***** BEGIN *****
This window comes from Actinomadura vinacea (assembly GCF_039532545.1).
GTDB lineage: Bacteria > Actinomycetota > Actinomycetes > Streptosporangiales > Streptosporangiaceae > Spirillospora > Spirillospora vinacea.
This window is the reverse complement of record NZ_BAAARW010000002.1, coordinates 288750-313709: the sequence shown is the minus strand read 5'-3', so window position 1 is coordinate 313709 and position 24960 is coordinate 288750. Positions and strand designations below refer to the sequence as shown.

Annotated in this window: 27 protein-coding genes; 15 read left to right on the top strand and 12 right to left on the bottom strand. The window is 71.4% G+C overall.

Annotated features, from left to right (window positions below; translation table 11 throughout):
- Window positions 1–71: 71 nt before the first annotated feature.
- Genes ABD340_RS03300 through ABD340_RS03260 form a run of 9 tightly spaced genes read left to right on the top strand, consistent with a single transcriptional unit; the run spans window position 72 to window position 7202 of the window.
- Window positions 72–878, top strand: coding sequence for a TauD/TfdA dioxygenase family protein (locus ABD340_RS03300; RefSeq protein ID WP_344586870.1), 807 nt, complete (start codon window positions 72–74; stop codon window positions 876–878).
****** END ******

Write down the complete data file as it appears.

This window comes from Actinomadura vinacea (assembly GCF_039532545.1).
GTDB lineage: Bacteria > Actinomycetota > Actinomycetes > Streptosporangiales > Streptosporangiaceae > Spirillospora > Spirillospora vinacea.
This window is the reverse complement of record NZ_BAAARW010000002.1, coordinates 288750-313709: the sequence shown is the minus strand read 5'-3', so window position 1 is coordinate 313709 and position 24960 is coordinate 288750. Positions and strand designations below refer to the sequence as shown.

Annotated in this window: 27 protein-coding genes; 15 read left to right on the top strand and 12 right to left on the bottom strand. The window is 71.4% G+C overall.

Annotated features, from left to right (window positions below; translation table 11 throughout):
- Window positions 1–71: 71 nt before the first annotated feature.
- Genes ABD340_RS03300 through ABD340_RS03260 form a run of 9 tightly spaced genes read left to right on the top strand, consistent with a single transcriptional unit; the run spans window position 72 to window position 7202 of the window.
- Window positions 72–878, top strand: coding sequence for a TauD/TfdA dioxygenase family protein (locus ABD340_RS03300; RefSeq protein ID WP_344586870.1), 807 nt, complete (start codon window positions 72–74; stop codon window positions 876–878).